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Ames’ Diverse Economy Attracts Talent and Businesses to Story County

Strength lies in diverse industries, agriculture and access to college talent.

By Kevin Litwin on May 5, 2019

Ames, IA Businesses
Ames / Steve Woit

When you talk about Ames, most conversations start with or return to Iowa State University, and that of course applies to the local economy.

“It’s a Tier I research university with 36,000 students, and Iowa State makes our community feel very alive,” says Dan Culhane, president/CEO of the Ames Chamber of Commerce. “Much of our economic activity in Ames starts with a connection to ISU.”

Culhane says Ames/Story County is an attractive region for new business and many of its existing  businesses are expanding.

Just some of the companies enjoying success these days include Barilla, Collins Aerospace, Danfoss, Hach, Pella, Syngenta Seeds and Vermeer, and companies currently involved in expansion projects include 3M, automed, Burke Corporation (Hormel), Deere & Company, M.H. Eby and Nebullam.

“Many companies are doing business out of the Iowa State University Research Park, while on the ISU campus itself is Ames Laboratory that is affiliated with the U.S. Department of Energy,” Culhane says. “Also in Ames are a USDA National Animal Disease Center and a USDA Animal and Plant Health Inspection Service.”

Top Economic Sectors

Culhane adds that Ames is already strong in economic sectors such as agriculture, engineering and technology, while growth continues in manufacturing. In fact, a new Prairie View Industrial Center has opened on the east side of Ames, with the hope of attracting larger manufacturing companies.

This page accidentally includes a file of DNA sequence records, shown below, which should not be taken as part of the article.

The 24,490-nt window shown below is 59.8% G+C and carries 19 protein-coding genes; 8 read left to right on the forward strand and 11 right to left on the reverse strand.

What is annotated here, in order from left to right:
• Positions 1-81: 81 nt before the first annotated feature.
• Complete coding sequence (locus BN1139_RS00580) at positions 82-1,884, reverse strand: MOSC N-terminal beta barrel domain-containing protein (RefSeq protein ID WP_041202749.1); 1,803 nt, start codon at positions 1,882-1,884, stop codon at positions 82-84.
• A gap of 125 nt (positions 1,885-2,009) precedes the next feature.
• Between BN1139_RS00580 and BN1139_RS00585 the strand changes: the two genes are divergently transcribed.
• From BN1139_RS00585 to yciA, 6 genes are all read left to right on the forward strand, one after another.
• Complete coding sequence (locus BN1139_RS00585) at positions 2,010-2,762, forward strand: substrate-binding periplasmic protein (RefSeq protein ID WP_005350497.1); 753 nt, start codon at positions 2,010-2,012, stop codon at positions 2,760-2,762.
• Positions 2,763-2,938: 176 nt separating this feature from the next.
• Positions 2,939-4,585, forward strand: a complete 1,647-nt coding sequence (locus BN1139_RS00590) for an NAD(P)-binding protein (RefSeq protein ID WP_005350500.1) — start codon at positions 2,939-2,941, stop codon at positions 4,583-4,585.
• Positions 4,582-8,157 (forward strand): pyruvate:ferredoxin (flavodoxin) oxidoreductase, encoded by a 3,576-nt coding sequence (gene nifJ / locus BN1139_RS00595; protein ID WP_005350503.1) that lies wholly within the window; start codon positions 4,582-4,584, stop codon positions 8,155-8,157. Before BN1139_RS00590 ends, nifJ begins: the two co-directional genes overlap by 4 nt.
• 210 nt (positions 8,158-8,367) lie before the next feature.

“Prairie View is ideal for manufacturers that might need 300 acres and rail service as well as an extraordinary amount of natural gas for their production capabilities,” he says.

Culhane is also proud to point out that a current 1.5 percent unemployment rate in the Ames/Story County region is among the lowest in the nation.

“More and more ISU students are deciding to stay in Ames following graduation, in large part due to top employment opportunities and quality- of-life advantages,” he says. “Also, our startup- entrepreneurial community has become so high caliber that this region is able to recruit from other major tech centers in the nation.”

Engine of Entrepreneurial Activity

Three companies that started in Ames have recently gone public, an extraordinary fact for a community this size: Workiva (software), NewLink Genetics (cancer-fighting biopharmaceuticals) and Renewable Energy Group. REG is North America’s largest producer of biomass- based diesel, starting more than two decades ago in Iowa and moving its headquarters to Ames in 2007.

“REG decided on Ames for a number of reasons, especially because of the partnerships built with Iowa State University back in the mid-1990s when doing initial research on biodiesel,” says Julie Haverly, REG manager, strategic planning & analysis. “We believe that many employees remain at REG for a number of years because the area has provided them with all the necessary resources for living in a community. These include a variety of job opportunities for spouses, a great education system and access to entertainment and recreation in Ames and in the Des Moines metro area.”

Immediate Access to ISU’s Talent

Also thriving in Ames/ Story County is Deere & Company, which is headquartered in Moline, Illinois, but also wanted a presence here. In 2017, the company established its John Deere Technology Innovation Center at the Iowa State University Research Park to attract ISU students to work for the company while school is in session.

The Deere Technology Center at ISU Research Park focuses on developing integrated solutions for John Deere’s Agriculture & Turf, Construction & Forestry, Intelligent Solutions Group and John Deere Financial divisions. Meanwhile, Deere is also constructing a new design and innovation lab for agricultural spraying and applications technology, which will open in 2019 in the Research Park.

“The Technology center currently employs more than 50 employees at the Research Park, which includes several student positions,” says Pushpa Manukonda, John Deere Technology Innovation Center director. “We will add even more employees once our lab opens, allowing Deere to further tap into the excellent talent at ISU.”

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